Back in the late 90's, I was trying to decide how to invest for my boys' education. "Should I diversify, or put everything in tech stocks?" I asked. Well, bonds and money markets were for chumps, so I jumped into the NASDAQ with both feet. Exactly 37 seconds after my last stock purchase cleared, Greenspan gave the all-clear and the nosedive began.

What do IRA's and 401k's have to do with R-134a you ask? Well, as I prepared to write this month's column, I found myself approaching sustainable design very much like I had approached investing a few years before. I found myself looking for something new and exciting, something cutting edge, something that would redefine HVAC as we know it. In essence, I was looking for our industry's equivalent to a hot stock tip.

But just as the new economy was just the old economy in a wild boom cycle, green engineering is simply good engineering with a more holistic perspective. So for this column, I chose to focus on what I consider the fundamentals, because they are more important now than ever.

Embrace Entropy

Paradigms are funny things, and to quote Kenny Rogers (albeit completely out of context), "you have to know when to hold 'em, and know when to fold 'em." Like it or not, as HVAC professionals we are defined and confined by the thermodynamic paradigm. And nothing makes the case for sustainable design like the immutable laws of thermodynamics.

If the Earth is our "system," then the limited amount of useable energy we have been granted (see the First Law) will eventually and irreversibly be converted into unusable energy (see the Second Law). Therefore, it is only logical to use less energy as a rule, and to move toward renewable, more efficient energy sources in general.

Entropy is the acknowledgment that the world is going to heck in a hand basket. Once you embrace that reality, you can either be part of the problem or part of the solution. You can do nothing and hasten the conclusion of the trip. Or, you can work to make the journey as long and as pleasant as possible.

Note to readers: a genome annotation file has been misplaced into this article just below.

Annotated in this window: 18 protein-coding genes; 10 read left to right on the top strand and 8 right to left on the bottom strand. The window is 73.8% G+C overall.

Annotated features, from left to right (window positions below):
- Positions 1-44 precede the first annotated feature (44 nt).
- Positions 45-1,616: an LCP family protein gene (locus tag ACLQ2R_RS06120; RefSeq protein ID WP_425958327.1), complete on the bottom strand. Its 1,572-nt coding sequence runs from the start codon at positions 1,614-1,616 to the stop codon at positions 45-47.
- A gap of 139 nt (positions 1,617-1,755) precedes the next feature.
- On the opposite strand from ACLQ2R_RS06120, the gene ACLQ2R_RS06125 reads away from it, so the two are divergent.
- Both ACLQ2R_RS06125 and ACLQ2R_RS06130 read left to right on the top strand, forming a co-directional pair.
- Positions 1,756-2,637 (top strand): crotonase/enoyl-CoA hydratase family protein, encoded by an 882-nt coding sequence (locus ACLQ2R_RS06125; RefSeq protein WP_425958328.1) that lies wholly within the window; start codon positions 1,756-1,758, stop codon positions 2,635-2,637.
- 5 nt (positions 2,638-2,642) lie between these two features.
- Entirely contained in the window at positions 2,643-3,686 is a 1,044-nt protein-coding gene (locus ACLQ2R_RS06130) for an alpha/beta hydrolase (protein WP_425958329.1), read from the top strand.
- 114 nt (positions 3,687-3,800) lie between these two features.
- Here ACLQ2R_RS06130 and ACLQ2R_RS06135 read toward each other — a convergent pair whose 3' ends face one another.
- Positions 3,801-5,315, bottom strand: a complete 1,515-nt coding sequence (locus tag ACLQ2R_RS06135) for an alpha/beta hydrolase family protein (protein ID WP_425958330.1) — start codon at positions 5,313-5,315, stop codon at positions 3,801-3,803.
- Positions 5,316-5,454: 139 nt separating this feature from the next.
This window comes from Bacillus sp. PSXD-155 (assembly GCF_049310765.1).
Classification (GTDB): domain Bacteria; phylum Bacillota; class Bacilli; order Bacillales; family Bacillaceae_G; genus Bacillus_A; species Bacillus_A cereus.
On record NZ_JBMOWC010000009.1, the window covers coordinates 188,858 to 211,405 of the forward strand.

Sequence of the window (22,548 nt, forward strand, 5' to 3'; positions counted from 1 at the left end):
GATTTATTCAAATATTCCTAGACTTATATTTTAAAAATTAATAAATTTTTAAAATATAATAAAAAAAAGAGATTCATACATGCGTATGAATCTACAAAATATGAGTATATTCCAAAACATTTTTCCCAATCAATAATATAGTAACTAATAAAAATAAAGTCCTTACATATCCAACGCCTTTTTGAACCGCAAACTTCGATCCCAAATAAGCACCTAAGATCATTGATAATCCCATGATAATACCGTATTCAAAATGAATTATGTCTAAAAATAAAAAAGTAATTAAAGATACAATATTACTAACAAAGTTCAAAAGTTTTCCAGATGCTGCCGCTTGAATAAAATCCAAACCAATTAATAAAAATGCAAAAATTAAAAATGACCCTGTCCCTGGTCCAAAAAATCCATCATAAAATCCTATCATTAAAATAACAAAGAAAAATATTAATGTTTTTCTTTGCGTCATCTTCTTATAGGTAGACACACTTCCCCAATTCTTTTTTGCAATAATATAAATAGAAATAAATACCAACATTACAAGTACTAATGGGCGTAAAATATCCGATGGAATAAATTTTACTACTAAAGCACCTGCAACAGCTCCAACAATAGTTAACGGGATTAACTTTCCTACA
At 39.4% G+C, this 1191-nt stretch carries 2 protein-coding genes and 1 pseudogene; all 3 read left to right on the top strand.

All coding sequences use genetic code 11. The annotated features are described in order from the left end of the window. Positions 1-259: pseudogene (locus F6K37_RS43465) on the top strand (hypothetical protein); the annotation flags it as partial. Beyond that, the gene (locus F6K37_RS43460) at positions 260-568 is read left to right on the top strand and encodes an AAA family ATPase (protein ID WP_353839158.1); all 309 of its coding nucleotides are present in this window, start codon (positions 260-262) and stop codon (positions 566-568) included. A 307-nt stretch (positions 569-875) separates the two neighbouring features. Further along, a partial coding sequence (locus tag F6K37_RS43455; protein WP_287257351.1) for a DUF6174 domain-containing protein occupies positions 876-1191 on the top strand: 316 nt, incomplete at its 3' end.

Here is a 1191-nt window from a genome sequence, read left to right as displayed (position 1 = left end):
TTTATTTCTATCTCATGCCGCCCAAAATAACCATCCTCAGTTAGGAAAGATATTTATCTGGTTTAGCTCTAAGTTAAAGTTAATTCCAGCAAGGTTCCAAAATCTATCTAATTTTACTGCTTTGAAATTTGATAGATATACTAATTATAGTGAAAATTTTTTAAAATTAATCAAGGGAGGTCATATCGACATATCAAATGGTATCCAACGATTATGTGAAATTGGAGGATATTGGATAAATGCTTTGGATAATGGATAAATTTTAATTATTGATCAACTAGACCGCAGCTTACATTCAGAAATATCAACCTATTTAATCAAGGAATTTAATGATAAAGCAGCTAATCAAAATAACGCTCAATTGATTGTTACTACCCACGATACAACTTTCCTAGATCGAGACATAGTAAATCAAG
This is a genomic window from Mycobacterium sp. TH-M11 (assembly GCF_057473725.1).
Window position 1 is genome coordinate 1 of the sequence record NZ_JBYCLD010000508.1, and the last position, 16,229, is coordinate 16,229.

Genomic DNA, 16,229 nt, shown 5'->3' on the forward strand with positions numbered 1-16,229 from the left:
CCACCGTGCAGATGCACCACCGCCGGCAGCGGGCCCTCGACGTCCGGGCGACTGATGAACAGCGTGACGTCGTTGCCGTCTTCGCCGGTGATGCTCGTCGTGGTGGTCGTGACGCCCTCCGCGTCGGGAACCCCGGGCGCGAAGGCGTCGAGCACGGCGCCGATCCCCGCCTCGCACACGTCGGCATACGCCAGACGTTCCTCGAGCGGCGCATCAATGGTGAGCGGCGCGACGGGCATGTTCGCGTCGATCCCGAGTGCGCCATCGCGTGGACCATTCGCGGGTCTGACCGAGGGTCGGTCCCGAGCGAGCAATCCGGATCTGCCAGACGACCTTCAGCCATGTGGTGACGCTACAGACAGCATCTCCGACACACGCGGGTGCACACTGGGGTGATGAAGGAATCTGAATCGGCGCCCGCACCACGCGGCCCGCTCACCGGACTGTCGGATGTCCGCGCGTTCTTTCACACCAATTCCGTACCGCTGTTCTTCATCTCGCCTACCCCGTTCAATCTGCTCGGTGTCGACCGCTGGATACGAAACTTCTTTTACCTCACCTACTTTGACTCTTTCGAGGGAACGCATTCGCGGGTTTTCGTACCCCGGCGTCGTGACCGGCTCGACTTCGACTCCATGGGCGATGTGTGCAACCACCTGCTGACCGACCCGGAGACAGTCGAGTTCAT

Be Passive Aggressive

OK, I admit it: I have an affinity for the affinity laws. As a designer, I had applied the square law for years to size pumps, fans, ductwork, and piping. But when I embarked on my first energy study, and I plugged dollar signs into the cube law, I was as amazed as when my Uncle Benny "got my nose" and I watched it wriggle under his index finger 20 years earlier.

In case you have been so focused on design and first cost lately that you haven't had an opportunity to think about energy, let me remind you that a 50% cut in flow reduces energy usage by 87.5%.

That's why we do variable flow systems. Which leads me to conclude that those conspiracy theories involving Area 54 and VFD manufacturers may not be entirely accurate.

And when you take low flow to the logical extreme - no flow - you see why getting aggressive with passive systems can make so much sense. The fact that heat flows from high temperature to low temperature (thanks again, Second Law) and warm air rises whether we want it to or not, should motivate all of us to come to terms with Mother Nature and allow physics to be our friend.

Psych Yourself Up

Your psychrometric chart is a valuable road map that shows you where you are (the mixed air condition) and where you want to be (the space condition). The processes available, adding or removing moisture, raising or lowering temperature, dictate the paths you can take to get from here to there.

Similar to geometry, where we know the shortest distance between two points is a straight line, a straight line represents the most efficient HVAC process. Obviously a straight line is not always possible, but unfortunately, all too often a less cumbersome path isn't even considered.

When you understand the psychometrics, you may learn that an airside economizer is not always justified. You may find that evaporative cooling can be applied outside the desert. You may even understand the benefits of return air bypass and skip that humidifier after all.

Constantly Communicate

As you may recall, what Cool Hand Luke and the Captain had in that classic film was a "failure to communicate." As engineers, we shouldn't emulate such dysfunction. Listen to your clients and don't choose style over substance. Work with the architect and other disciplines to create a truly integrated design team.

And finally, challenge anyone who tries to tell you that the rules have changed and the fundamentals don't apply anymore. ES